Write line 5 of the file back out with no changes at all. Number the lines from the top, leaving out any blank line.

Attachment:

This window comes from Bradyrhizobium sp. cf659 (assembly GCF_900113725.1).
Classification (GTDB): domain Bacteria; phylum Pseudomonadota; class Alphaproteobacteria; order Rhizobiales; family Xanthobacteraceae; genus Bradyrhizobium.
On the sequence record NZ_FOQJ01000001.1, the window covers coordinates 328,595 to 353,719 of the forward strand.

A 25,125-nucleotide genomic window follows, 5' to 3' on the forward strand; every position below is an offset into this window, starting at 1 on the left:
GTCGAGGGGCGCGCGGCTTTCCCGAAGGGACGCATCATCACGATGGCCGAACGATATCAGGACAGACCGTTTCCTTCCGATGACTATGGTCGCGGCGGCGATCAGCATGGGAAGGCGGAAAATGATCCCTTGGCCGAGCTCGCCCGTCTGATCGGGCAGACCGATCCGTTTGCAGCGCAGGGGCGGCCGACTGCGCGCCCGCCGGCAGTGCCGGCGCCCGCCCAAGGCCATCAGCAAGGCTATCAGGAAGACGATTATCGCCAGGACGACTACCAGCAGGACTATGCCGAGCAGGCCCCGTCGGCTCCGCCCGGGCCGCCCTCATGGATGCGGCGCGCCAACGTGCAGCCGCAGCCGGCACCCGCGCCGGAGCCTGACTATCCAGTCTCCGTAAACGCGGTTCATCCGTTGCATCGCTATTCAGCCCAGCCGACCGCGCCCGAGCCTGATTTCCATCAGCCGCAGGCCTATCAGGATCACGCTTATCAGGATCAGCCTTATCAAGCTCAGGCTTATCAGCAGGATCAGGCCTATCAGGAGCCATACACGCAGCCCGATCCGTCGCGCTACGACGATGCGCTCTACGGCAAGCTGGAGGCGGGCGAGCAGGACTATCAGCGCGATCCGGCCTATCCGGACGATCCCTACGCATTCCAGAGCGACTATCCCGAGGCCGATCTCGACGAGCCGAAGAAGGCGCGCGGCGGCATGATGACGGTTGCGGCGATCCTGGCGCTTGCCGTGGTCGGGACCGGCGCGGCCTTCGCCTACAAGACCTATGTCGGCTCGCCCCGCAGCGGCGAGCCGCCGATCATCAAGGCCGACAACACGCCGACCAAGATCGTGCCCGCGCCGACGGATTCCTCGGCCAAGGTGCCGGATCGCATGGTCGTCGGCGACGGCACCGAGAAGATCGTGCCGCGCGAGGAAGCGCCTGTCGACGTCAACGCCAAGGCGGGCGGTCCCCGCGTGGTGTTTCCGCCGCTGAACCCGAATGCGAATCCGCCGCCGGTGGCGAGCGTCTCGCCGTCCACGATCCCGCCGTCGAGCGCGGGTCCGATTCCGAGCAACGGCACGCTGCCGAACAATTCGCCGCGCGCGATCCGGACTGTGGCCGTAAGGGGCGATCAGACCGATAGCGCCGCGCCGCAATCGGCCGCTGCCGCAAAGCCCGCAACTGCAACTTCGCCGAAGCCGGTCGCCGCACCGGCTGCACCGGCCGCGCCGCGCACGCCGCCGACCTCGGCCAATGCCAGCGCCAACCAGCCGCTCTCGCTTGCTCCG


GTCGAGGGGCGCGCGGCTTTCCCGAAGGGACGCATCATCACGATGGCCGAACGATATCAGGACAGACCGTTTCCTTCCGATGACTATGGTCGCGGCGGCGATCAGCATGGGAAGGCGGAAAATGATCCCTTGGCCGAGCTCGCCCGTCTGATCGGGCAGACCGATCCGTTTGCAGCGCAGGGGCGGCCGACTGCGCGCCCGCCGGCAGTGCCGGCGCCCGCCCAAGGCCATCAGCAAGGCTATCAGGAAGACGATTATCGCCAGGACGACTACCAGCAGGACTATGCCGAGCAGGCCCCGTCGGCTCCGCCCGGGCCGCCCTCATGGATGCGGCGCGCCAACGTGCAGCCGCAGCCGGCACCCGCGCCGGAGCCTGACTATCCAGTCTCCGTAAACGCGGTTCATCCGTTGCATCGCTATTCAGCCCAGCCGACCGCGCCCGAGCCTGATTTCCATCAGCCGCAGGCCTATCAGGATCACGCTTATCAGGATCAGCCTTATCAAGCTCAGGCTTATCAGCAGGATCAGGCCTATCAGGAGCCATACACGCAGCCCGATCCGTCGCGCTACGACGATGCGCTCTACGGCAAGCTGGAGGCGGGCGAGCAGGACTATCAGCGCGATCCGGCCTATCCGGACGATCCCTACGCATTCCAGAGCGACTATCCCGAGGCCGATCTCGACGAGCCGAAGAAGGCGCGCGGCGGCATGATGACGGTTGCGGCGATCCTGGCGCTTGCCGTGGTCGGGACCGGCGCGGCCTTCGCCTACAAGACCTATGTCGGCTCGCCCCGCAGCGGCGAGCCGCCGATCATCAAGGCCGACAACACGCCGACCAAGATCGTGCCCGCGCCGACGGATTCCTCGGCCAAGGTGCCGGATCGCATGGTCGTCGGCGACGGCACCGAGAAGATCGTGCCGCGCGAGGAAGCGCCTGTCGACGTCAACGCCAAGGCGGGCGGTCCCCGCGTGGTGTTTCCGCCGCTGAACCCGAATGCGAATCCGCCGCCGGTGGCGAGCGTCTCGCCGTCCACGATCCCGCCGTCGAGCGCGGGTCCGATTCCGAGCAACGGCACGCTGCCGAACAATTCGCCGCGCGCGATCCGGACTGTGGCCGTAAGGGGCGATCAGACCGATAGCGCCGCGCCGCAATCGGCCGCTGCCGCAAAGCCCGCAACTGCAACTTCGCCGAAGCCGGTCGCCGCACCGGCTGCACCGGCCGCGCCGCGCACGCCGCCGACCTCGGCCAATGCCAGCGCCAACCAGCCGCTCTCGCTTGCTCCG